[Read Part I here.]
Falling into Academia
It took me ten years to finish my bachelor’s degree. I was full time for a little while, then took several years off, travelled, worked, and wondered what do to with my life. During the entire bachelor and then magisterial degrees of full time course loads, I also worked at least forty hours a week in the healthcare field doing administration. I took out government-backed student loans to pay for tuition, and one for a computer, because the banks wouldn’t even give me a credit card, much less a student loan to support myself.
I was an alien. An avid reader since I was girl, I had no problem with comprehension of the ideas—I was rarely confused about what was being taught—but I didn’t know how to write an essay, or construct an argument, or even study properly for memory tests (I still struggle with this). Many of my earlier papers had comments such as, ‘This is a good idea, but you didn’t quite argue for it.” Or “You have a unique perspective here, and the paper is well-written but entirely unstructured and therefore also confusing.” Finally, by chance of taking an elective that fit my schedule, I registered for a class called “How to Write an Essay,” and suddenly I was a straight A student, and was being encouraged to apply for a master’s degree. I’d never thought about it before. But I was beginning to love writing. The ideas were exciting to me. I’d never liked any of my jobs. I didn’t quite hate them either. They kept me not-homeless. That was enough for a poor kid who heard her mother cry over not being able to feed us after she paid rent. I struggled mostly with that tension between having to work so much just to barely survive and the increasingly intoxicating dream of going to grad school. In academia I felt invigorated by the challenges it presented. It was rewarding. It was the first time I’d felt that.
Ideas are like a drug to me. What I love most about academia is being able to look back in time and space to trace how one small idea can morph and transform through people. How an idea discards aspects of itself, or gets encrusted with other ideas, and then embedded unto persons, nations, identities. How one idea can cause devastation or ecstasy or both, depending on how it has negotiated the inevitable shifts of time and space. Ideas are living, breathing things.
Despite this newfound appeal, fitting in was a struggle. Beyond the fact that I had no notion of how to be a student, there are several incidences that highlight how much of growing up in poverty made me feel so out-of-place in university.
In the early years of my first degree, in a Feminism and War class, the (white female) professor showed a clip of an African-American mother beaming with pride that her son had finished military academy. The young man was pictured at his graduation ceremony, face grinning, chest jutting out, and standing upright in his uniform. The instructor, pointing at the mother, admonished, “Women are just as complicit in the military industrial complex. Here’s this mother pushing her child into state-sanctioned murder for the glory of some misguided national fervour.”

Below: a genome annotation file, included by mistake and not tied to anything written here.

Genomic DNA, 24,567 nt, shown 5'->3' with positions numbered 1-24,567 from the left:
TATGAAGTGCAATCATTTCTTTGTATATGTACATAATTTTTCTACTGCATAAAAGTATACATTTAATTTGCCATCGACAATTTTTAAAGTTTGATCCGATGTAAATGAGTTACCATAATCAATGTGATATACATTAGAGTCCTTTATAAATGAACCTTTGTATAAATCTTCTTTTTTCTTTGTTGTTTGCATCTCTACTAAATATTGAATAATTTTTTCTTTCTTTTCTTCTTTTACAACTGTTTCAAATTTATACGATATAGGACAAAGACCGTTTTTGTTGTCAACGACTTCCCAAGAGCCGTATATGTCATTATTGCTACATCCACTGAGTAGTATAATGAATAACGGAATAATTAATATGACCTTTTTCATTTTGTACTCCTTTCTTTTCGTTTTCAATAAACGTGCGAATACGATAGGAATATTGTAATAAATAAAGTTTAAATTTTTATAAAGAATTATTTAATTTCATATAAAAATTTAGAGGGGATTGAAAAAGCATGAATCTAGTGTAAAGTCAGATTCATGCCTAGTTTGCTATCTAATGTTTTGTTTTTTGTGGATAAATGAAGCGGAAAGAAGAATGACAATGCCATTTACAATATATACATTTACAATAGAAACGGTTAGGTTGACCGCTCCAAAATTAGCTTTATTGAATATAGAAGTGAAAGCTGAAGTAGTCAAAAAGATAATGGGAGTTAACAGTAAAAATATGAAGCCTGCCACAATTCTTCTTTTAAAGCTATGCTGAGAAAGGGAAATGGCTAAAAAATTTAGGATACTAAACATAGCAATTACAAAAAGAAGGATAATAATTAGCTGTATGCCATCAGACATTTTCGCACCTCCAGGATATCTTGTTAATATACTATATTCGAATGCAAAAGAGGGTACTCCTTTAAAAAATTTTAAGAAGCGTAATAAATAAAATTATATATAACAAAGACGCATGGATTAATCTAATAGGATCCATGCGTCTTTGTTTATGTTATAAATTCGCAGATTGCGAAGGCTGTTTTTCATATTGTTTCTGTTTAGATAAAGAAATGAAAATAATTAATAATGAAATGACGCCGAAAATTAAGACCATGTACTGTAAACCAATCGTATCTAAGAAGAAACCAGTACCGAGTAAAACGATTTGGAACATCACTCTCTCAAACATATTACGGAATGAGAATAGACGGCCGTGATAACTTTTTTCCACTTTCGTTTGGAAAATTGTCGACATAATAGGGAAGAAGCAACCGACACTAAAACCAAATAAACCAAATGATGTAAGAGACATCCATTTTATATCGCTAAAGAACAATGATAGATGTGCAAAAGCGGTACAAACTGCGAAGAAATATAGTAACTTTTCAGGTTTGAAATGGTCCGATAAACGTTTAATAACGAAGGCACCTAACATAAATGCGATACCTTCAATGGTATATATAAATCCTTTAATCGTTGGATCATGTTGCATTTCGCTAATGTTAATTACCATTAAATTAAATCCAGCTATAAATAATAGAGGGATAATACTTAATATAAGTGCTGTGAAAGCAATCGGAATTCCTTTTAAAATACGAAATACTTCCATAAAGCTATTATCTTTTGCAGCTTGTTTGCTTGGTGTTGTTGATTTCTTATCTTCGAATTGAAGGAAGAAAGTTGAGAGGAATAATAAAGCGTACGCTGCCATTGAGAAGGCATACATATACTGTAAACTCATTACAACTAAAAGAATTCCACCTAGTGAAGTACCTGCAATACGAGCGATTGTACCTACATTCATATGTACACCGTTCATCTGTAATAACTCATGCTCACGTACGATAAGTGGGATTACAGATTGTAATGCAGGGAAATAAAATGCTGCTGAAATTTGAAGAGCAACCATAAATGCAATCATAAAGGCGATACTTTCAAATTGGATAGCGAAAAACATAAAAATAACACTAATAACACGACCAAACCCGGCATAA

And I thought, What the FUCK is this lady talking about?!?
I was flummoxed that an educated person utterly failed to see that “national fervour” was likely the least important reason that this family expressed such pride in the young man. To me, it was obvious that joining the military was an opportunity for him, a chance that offered experience, education, and respect that he might not otherwise have had. I know that face; my mother wore it too when my brother joined the military. “Finally,” my mother had thought, “this is a stable career where he can make something of himself.” And he did.
It frustrated me not only to disagree so vehemently with this professor, but that I never spoke up or felt comfortable sharing my dissent, not in the discussions, nor in our written assignments.
Nowadays, we call this particular kind of bias “White Feminism,” wherein (more often that not) middle class white feminists are oblivious to the issues faced by persons of a different race or class. Their pronouncements on the world reflect solely a concern for the well-being of other middle class white feminists, despite overt claims to wanting “equality.”
“Well, I’m certainly not a feminist,” I thought at the time.
Over and over and over again I felt alienated from what was being discussed and how it was not related to what my own experience dictated. Every time we talked about “the poor” or “disenfranchised” I would look around and think, “You stupid motherfuckers. You have no idea. You really have no clue. I am right here. Sitting right beside you. And the things you think about me are not just wrong, but insulting.” They were either bizarre claims to how lazy poor people were, or, there was this look of guilt on someone’s face, and both reactions made me nauseated. But I didn’t speak up. I was too angry to name myself as someone from this “sub-class,” because even if didn’t feel ashamed of my upbringing, I didn’t know how to argue for my perspective. I wasn’t emotionally equipped to challenge my professors and classmates, especially as I knew it would only draw pity. Fuck your pity, I would think at them. It’s useless.